Rookie pitcher Michael Pineda turned to his trusted heat, striking out seven as the Mariners beat the visiting Blue Jays 3-2 despite an eighth-inning scare.
Michael Pineda fidgeted in the dugout, hoping his first career victory wasn’t about to go up in smoke.
But on a night when the most promising young pitcher in the Mariners organization came into his own, it took another key future franchise piece to ensure that everything ended as it should. It was Mariners first baseman Justin Smoak who helped preserve a 3-2 victory over the Toronto Blue Jays by ending a nervy eighth inning with a terrific catch in foul territory and a strong throw home to nab a tagging runner.
Pineda looked on from the dugout as Smoak’s one-hop throw to the plate beat a speedy Corey Patterson by several steps.
“When the double play happened, I was thinking, ‘Yes!’ ” Pineda said afterward. “I’d been working to get a double play but had a little trouble. But then, when I saw that double play, I went ‘Yes!’ It was a pretty good double play.”
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The crowd of 15,500 at Safeco Field also let out a huge sigh of relief. Moments earlier, what had seemed like a good idea in rewarding Pineda by allowing him to work the eighth inning had nearly blown up in everyone’s face.
Pineda was cruising with a 3-0 lead, having thrown just 88 pitches through seven innings. He’d allowed only three hits, struck out six and walked just one.
It was all somewhat reminiscent of another young pitcher’s Safeco Field debut, that one coming back in August 2005 when a guy named Felix Hernandez tossed eight scoreless frames on five hits and six strikeouts. The way Pineda was throwing, it looked like a two-run homer by Ryan Langerhans off Toronto starter Ricky Romero in the third inning was all the Mariners would need.
Seattle scored another that inning after Jack Wilson reached on an error and Milton Bradley singled him home.
Pineda looked dominant after surviving a fourth-inning scare and had ended the seventh with strikeouts of J.P. Arencibia and Travis Snider.
So when manager Eric Wedge opted to give Pineda one more inning, few could envision anything going too wrong.
“He was still strong,” Wedge said. “He was commanding the ballgame. You could see with his pitch count that it was going to be tough for him to finish the game, but ultimately, in a tight ballgame like that, that’s secondary to getting outs and keeping the ballgame where it is, anyway.
“But he deserved that opportunity to try to get through that eighth inning. And then we had to go get him.”
Pineda gave up a leadoff single in the eighth and then — after notching his seventh and final strikeout — a walk. A passed ball charged to Olivo moved runners up to second and third.
That brought pitching coach Carl Willis to the mound, but the crowd cheered as he left with Pineda still in the game. Soon after, the crowd was on edge again after Patterson singled in two runs, prompting Pineda’s removal and applause as he headed to the dugout.
Chris Ray came on and Patterson — a late cut by Seattle in spring training a year ago — stole second and then took third when Olivo’s throw wound up in center field. That got Pineda fidgeting in the dugout, the crowd uneasy in its seats and Wedge and company wondering whether Monday night’s comeback heroics were about to happen in reverse.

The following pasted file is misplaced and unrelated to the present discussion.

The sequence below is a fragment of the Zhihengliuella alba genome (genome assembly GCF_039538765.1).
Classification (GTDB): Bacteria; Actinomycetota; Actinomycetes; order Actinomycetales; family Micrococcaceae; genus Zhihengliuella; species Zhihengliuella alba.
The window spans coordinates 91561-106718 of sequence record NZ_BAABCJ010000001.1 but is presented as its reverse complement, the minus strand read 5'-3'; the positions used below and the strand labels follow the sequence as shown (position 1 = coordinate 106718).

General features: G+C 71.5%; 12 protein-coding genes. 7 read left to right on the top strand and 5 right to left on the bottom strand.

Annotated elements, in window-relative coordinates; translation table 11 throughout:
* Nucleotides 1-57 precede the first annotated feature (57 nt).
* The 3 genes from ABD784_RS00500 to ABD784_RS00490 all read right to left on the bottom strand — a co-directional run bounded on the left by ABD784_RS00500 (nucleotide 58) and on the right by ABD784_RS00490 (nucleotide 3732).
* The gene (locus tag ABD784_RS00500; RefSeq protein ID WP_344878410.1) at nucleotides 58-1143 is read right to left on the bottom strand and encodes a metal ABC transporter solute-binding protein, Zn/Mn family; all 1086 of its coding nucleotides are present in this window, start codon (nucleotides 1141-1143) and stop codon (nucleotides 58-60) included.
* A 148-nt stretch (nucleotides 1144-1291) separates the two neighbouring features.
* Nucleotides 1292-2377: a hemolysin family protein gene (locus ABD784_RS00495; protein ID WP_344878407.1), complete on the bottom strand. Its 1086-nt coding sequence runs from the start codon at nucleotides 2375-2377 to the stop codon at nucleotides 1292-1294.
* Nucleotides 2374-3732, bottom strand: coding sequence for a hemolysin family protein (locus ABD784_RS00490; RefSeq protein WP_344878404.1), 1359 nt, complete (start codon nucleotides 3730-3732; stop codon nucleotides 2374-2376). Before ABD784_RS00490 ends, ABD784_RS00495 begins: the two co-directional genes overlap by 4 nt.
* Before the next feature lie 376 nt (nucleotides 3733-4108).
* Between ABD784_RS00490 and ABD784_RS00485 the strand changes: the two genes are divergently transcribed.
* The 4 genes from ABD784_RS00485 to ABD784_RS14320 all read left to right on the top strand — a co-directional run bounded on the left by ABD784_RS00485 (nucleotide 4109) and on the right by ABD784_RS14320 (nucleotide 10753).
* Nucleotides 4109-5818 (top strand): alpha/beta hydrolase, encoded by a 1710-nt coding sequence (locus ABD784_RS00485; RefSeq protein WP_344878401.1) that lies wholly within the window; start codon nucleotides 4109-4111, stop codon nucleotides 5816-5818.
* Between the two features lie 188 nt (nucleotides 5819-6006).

Until, that is, reigning American League home-run king Jose Bautista popped a ball up the right-field line foul. With the infield playing in, the guy with the best shot at the ball was Smoak.
“It’s something we really didn’t practice that much,” Smoak quipped.
Smoak could have let the ball drop in foul territory and not risked having to make a throw home. But he didn’t want to give the powerful Bautista a shot at hitting a go-ahead two-run homer either.
“The throw was the toughest part,” he said. “You just try to get it right at him and Miggy (Olivo) made a great play on it.”
Smoak said he’d never made a throw of that distance in a game before. He said having Pineda out there throwing strikes like he was kept the infielders on their toes.
“He’s got the presence, he’s got the stuff and he’s got the mindset,” Smoak said. “He’s fun to play behind.”
Fun to sneak up on from behind as well, apparently.
The Mariners gang-tackled the 6-foot-7, 265-pound behemoth afterward and herded him into the showers for a postgame beer dousing. It was another first for Pineda on a night filled with them.
“I was excited,” he said. “It was my first game here. To win here, I was very excited.”
And so are the Mariners. They needed something to get excited about after a rather ominous beginning to the 2011 campaign.
Geoff Baker: 206-464-8286 or firstname.lastname@example.org
|Seven of the 10 lowest-attended games at Safeco Field have come in the past two seasons.|
|13,056||April 11, 2011||Blue Jays||W, 8-7|
|14,528||April 19, 2010||Orioles||W, 8-2|
|14,627||May 5, 2010||Rays||L, 8-3|
|15,500||April 12, 2011||Blue Jays||W, 3-2|
|15,589||May 4, 2010||Rays||L, 5-2|
|15,818||May 6, 2008||Rangers||L, 10-1|
|15,931||April 20, 2010||Orioles||W, 3-1|
|15,978||April 14, 2010||A’s||W, 4-2|
|16,002||May 19, 2009||Angels||L, 6-5|
|16,102||May 8, 2006||Rays||W, 6-3|